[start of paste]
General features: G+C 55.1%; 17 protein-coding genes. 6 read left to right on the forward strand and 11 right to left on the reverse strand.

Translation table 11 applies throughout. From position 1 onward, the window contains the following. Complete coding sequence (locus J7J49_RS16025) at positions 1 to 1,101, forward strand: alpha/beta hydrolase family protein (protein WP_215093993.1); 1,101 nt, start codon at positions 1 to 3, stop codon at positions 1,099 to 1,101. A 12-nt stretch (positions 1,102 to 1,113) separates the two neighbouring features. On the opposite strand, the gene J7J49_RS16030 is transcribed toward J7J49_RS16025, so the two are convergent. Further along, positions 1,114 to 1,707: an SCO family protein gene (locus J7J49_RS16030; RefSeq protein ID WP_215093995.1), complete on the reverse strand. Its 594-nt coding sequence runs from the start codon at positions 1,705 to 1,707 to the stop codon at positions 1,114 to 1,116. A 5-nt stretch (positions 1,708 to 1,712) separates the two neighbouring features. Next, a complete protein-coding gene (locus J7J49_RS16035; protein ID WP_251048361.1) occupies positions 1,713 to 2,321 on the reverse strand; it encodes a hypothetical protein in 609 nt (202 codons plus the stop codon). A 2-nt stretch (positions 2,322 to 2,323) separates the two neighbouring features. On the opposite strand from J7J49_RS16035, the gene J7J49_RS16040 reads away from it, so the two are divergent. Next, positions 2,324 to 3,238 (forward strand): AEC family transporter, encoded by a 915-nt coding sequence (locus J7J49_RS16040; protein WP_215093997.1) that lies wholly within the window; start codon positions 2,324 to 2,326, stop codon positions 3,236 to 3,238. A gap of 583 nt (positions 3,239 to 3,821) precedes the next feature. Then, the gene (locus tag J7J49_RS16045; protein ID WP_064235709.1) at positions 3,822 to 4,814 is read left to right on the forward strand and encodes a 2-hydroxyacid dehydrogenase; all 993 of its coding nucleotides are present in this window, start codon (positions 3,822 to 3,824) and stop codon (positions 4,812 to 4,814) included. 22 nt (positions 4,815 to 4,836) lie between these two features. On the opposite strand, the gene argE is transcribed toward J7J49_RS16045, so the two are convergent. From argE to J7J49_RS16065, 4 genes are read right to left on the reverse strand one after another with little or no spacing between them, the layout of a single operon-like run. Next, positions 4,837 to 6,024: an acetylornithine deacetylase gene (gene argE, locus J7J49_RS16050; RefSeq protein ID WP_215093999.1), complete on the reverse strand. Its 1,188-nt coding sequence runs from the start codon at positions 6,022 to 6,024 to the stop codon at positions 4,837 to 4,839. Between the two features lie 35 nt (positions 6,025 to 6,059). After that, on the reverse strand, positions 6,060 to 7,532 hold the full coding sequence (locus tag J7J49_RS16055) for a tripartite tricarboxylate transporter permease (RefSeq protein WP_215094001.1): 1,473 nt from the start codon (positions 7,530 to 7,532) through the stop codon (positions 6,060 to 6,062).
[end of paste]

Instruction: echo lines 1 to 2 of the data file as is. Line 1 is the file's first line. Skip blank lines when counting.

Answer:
General features: G+C 55.1%; 17 protein-coding genes. 6 read left to right on the forward strand and 11 right to left on the reverse strand.

Translation table 11 applies throughout. From position 1 onward, the window contains the following. Complete coding sequence (locus J7J49_RS16025) at positions 1 to 1,101, forward strand: alpha/beta hydrolase family protein (protein WP_215093993.1); 1,101 nt, start codon at positions 1 to 3, stop codon at positions 1,099 to 1,101. A 12-nt stretch (positions 1,102 to 1,113) separates the two neighbouring features. On the opposite strand, the gene J7J49_RS16030 is transcribed toward J7J49_RS16025, so the two are convergent. Further along, positions 1,114 to 1,707: an SCO family protein gene (locus J7J49_RS16030; RefSeq protein ID WP_215093995.1), complete on the reverse strand. Its 594-nt coding sequence runs from the start codon at positions 1,705 to 1,707 to the stop codon at positions 1,114 to 1,116. A 5-nt stretch (positions 1,708 to 1,712) separates the two neighbouring features. Next, a complete protein-coding gene (locus J7J49_RS16035; protein ID WP_251048361.1) occupies positions 1,713 to 2,321 on the reverse strand; it encodes a hypothetical protein in 609 nt (202 codons plus the stop codon). A 2-nt stretch (positions 2,322 to 2,323) separates the two neighbouring features. On the opposite strand from J7J49_RS16035, the gene J7J49_RS16040 reads away from it, so the two are divergent. Next, positions 2,324 to 3,238 (forward strand): AEC family transporter, encoded by a 915-nt coding sequence (locus J7J49_RS16040; protein WP_215093997.1) that lies wholly within the window; start codon positions 2,324 to 2,326, stop codon positions 3,236 to 3,238. A gap of 583 nt (positions 3,239 to 3,821) precedes the next feature. Then, the gene (locus tag J7J49_RS16045; protein ID WP_064235709.1) at positions 3,822 to 4,814 is read left to right on the forward strand and encodes a 2-hydroxyacid dehydrogenase; all 993 of its coding nucleotides are present in this window, start codon (positions 3,822 to 3,824) and stop codon (positions 4,812 to 4,814) included. 22 nt (positions 4,815 to 4,836) lie between these two features. On the opposite strand, the gene argE is transcribed toward J7J49_RS16045, so the two are convergent. From argE to J7J49_RS16065, 4 genes are read right to left on the reverse strand one after another with little or no spacing between them, the layout of a single operon-like run. Next, positions 4,837 to 6,024: an acetylornithine deacetylase gene (gene argE, locus J7J49_RS16050; RefSeq protein ID WP_215093999.1), complete on the reverse strand. Its 1,188-nt coding sequence runs from the start codon at positions 6,022 to 6,024 to the stop codon at positions 4,837 to 4,839. Between the two features lie 35 nt (positions 6,025 to 6,059). After that, on the reverse strand, positions 6,060 to 7,532 hold the full coding sequence (locus tag J7J49_RS16055) for a tripartite tricarboxylate transporter permease (RefSeq protein WP_215094001.1): 1,473 nt from the start codon (positions 7,530 to 7,532) through the stop codon (positions 6,060 to 6,062).